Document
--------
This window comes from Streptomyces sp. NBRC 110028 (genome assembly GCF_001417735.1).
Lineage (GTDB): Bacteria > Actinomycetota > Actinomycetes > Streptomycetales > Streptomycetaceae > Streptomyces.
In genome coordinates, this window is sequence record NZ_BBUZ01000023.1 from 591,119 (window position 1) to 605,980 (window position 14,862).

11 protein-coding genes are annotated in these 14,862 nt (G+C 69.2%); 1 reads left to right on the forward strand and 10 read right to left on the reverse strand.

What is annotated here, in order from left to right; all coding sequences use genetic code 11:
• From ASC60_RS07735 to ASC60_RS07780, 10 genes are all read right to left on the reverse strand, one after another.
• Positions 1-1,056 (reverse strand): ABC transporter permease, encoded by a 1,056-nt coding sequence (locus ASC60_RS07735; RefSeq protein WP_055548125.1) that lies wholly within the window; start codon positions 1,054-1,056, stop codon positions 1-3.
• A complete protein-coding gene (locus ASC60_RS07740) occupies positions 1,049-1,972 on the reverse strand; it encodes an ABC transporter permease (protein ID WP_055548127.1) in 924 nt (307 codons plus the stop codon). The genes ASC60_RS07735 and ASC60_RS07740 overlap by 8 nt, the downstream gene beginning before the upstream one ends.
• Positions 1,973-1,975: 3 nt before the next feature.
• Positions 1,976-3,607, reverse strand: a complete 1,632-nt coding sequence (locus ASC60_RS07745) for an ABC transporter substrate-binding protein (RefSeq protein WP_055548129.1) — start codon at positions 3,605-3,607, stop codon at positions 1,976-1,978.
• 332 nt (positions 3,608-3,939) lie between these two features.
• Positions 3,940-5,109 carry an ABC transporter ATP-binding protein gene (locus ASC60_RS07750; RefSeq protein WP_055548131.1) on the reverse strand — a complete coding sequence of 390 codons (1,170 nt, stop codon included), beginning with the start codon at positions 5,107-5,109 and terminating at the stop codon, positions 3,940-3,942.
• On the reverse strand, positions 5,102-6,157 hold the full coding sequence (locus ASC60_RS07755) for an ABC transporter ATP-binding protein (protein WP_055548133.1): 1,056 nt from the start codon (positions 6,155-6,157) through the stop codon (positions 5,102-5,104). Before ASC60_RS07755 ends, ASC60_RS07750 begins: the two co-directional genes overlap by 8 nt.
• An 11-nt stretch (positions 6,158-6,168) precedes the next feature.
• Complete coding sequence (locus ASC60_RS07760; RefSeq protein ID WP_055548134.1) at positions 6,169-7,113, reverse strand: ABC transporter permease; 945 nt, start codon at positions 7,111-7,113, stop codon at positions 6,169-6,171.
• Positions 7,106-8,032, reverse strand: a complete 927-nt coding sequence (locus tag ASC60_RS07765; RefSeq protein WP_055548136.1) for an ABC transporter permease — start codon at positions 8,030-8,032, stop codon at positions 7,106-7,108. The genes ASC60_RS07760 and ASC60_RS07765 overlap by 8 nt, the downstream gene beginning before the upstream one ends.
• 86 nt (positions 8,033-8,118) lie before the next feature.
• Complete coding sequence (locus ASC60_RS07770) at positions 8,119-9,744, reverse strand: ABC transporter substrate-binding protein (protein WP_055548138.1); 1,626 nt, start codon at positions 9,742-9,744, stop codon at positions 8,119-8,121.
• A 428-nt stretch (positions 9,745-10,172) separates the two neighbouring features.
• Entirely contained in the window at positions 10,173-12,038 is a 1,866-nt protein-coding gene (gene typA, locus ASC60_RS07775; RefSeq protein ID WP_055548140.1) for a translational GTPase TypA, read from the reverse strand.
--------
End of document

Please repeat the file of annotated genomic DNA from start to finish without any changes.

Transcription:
This window comes from Streptomyces sp. NBRC 110028 (genome assembly GCF_001417735.1).
Lineage (GTDB): Bacteria > Actinomycetota > Actinomycetes > Streptomycetales > Streptomycetaceae > Streptomyces.
In genome coordinates, this window is sequence record NZ_BBUZ01000023.1 from 591,119 (window position 1) to 605,980 (window position 14,862).

11 protein-coding genes are annotated in these 14,862 nt (G+C 69.2%); 1 reads left to right on the forward strand and 10 read right to left on the reverse strand.

What is annotated here, in order from left to right; all coding sequences use genetic code 11:
• From ASC60_RS07735 to ASC60_RS07780, 10 genes are all read right to left on the reverse strand, one after another.
• Positions 1-1,056 (reverse strand): ABC transporter permease, encoded by a 1,056-nt coding sequence (locus ASC60_RS07735; RefSeq protein WP_055548125.1) that lies wholly within the window; start codon positions 1,054-1,056, stop codon positions 1-3.
• A complete protein-coding gene (locus ASC60_RS07740) occupies positions 1,049-1,972 on the reverse strand; it encodes an ABC transporter permease (protein ID WP_055548127.1) in 924 nt (307 codons plus the stop codon). The genes ASC60_RS07735 and ASC60_RS07740 overlap by 8 nt, the downstream gene beginning before the upstream one ends.
• Positions 1,973-1,975: 3 nt before the next feature.
• Positions 1,976-3,607, reverse strand: a complete 1,632-nt coding sequence (locus ASC60_RS07745) for an ABC transporter substrate-binding protein (RefSeq protein WP_055548129.1) — start codon at positions 3,605-3,607, stop codon at positions 1,976-1,978.
• 332 nt (positions 3,608-3,939) lie between these two features.
• Positions 3,940-5,109 carry an ABC transporter ATP-binding protein gene (locus ASC60_RS07750; RefSeq protein WP_055548131.1) on the reverse strand — a complete coding sequence of 390 codons (1,170 nt, stop codon included), beginning with the start codon at positions 5,107-5,109 and terminating at the stop codon, positions 3,940-3,942.
• On the reverse strand, positions 5,102-6,157 hold the full coding sequence (locus ASC60_RS07755) for an ABC transporter ATP-binding protein (protein WP_055548133.1): 1,056 nt from the start codon (positions 6,155-6,157) through the stop codon (positions 5,102-5,104). Before ASC60_RS07755 ends, ASC60_RS07750 begins: the two co-directional genes overlap by 8 nt.
• An 11-nt stretch (positions 6,158-6,168) precedes the next feature.
• Complete coding sequence (locus ASC60_RS07760; RefSeq protein ID WP_055548134.1) at positions 6,169-7,113, reverse strand: ABC transporter permease; 945 nt, start codon at positions 7,111-7,113, stop codon at positions 6,169-6,171.
• Positions 7,106-8,032, reverse strand: a complete 927-nt coding sequence (locus tag ASC60_RS07765; RefSeq protein WP_055548136.1) for an ABC transporter permease — start codon at positions 8,030-8,032, stop codon at positions 7,106-7,108. The genes ASC60_RS07760 and ASC60_RS07765 overlap by 8 nt, the downstream gene beginning before the upstream one ends.
• 86 nt (positions 8,033-8,118) lie before the next feature.
• Complete coding sequence (locus ASC60_RS07770) at positions 8,119-9,744, reverse strand: ABC transporter substrate-binding protein (protein WP_055548138.1); 1,626 nt, start codon at positions 9,742-9,744, stop codon at positions 8,119-8,121.
• A 428-nt stretch (positions 9,745-10,172) separates the two neighbouring features.
• Entirely contained in the window at positions 10,173-12,038 is a 1,866-nt protein-coding gene (gene typA, locus ASC60_RS07775; RefSeq protein ID WP_055548140.1) for a translational GTPase TypA, read from the reverse strand.